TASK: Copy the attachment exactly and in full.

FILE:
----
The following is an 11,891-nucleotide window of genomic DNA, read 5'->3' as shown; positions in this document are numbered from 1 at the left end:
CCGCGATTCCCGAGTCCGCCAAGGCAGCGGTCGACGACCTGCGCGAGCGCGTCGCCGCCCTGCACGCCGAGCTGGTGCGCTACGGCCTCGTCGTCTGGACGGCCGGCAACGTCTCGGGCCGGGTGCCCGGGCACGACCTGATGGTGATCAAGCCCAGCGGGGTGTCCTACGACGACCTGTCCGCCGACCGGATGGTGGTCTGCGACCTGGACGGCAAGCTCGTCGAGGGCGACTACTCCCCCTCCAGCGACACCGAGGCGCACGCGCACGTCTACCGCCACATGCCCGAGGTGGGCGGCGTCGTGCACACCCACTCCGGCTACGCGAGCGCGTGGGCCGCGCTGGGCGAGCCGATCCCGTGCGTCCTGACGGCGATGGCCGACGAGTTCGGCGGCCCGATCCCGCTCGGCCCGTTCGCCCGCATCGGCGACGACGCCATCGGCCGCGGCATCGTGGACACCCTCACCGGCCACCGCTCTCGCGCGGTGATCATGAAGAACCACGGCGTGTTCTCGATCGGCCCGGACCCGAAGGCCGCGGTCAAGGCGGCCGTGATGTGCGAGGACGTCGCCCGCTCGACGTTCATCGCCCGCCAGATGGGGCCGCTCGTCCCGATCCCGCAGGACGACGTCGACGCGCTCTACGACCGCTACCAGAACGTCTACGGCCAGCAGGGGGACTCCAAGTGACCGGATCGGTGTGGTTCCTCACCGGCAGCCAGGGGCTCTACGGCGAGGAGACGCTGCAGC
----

The following is an 11,891-nucleotide window of genomic DNA, read 5'->3' as shown; positions in this document are numbered from 1 at the left end:
CCGCGATTCCCGAGTCCGCCAAGGCAGCGGTCGACGACCTGCGCGAGCGCGTCGCCGCCCTGCACGCCGAGCTGGTGCGCTACGGCCTCGTCGTCTGGACGGCCGGCAACGTCTCGGGCCGGGTGCCCGGGCACGACCTGATGGTGATCAAGCCCAGCGGGGTGTCCTACGACGACCTGTCCGCCGACCGGATGGTGGTCTGCGACCTGGACGGCAAGCTCGTCGAGGGCGACTACTCCCCCTCCAGCGACACCGAGGCGCACGCGCACGTCTACCGCCACATGCCCGAGGTGGGCGGCGTCGTGCACACCCACTCCGGCTACGCGAGCGCGTGGGCCGCGCTGGGCGAGCCGATCCCGTGCGTCCTGACGGCGATGGCCGACGAGTTCGGCGGCCCGATCCCGCTCGGCCCGTTCGCCCGCATCGGCGACGACGCCATCGGCCGCGGCATCGTGGACACCCTCACCGGCCACCGCTCTCGCGCGGTGATCATGAAGAACCACGGCGTGTTCTCGATCGGCCCGGACCCGAAGGCCGCGGTCAAGGCGGCCGTGATGTGCGAGGACGTCGCCCGCTCGACGTTCATCGCCCGCCAGATGGGGCCGCTCGTCCCGATCCCGCAGGACGACGTCGACGCGCTCTACGACCGCTACCAGAACGTCTACGGCCAGCAGGGGGACTCCAAGTGACCGGATCGGTGTGGTTCCTCACCGGCAGCCAGGGGCTCTACGGCGAGGAGACGCTGCAGC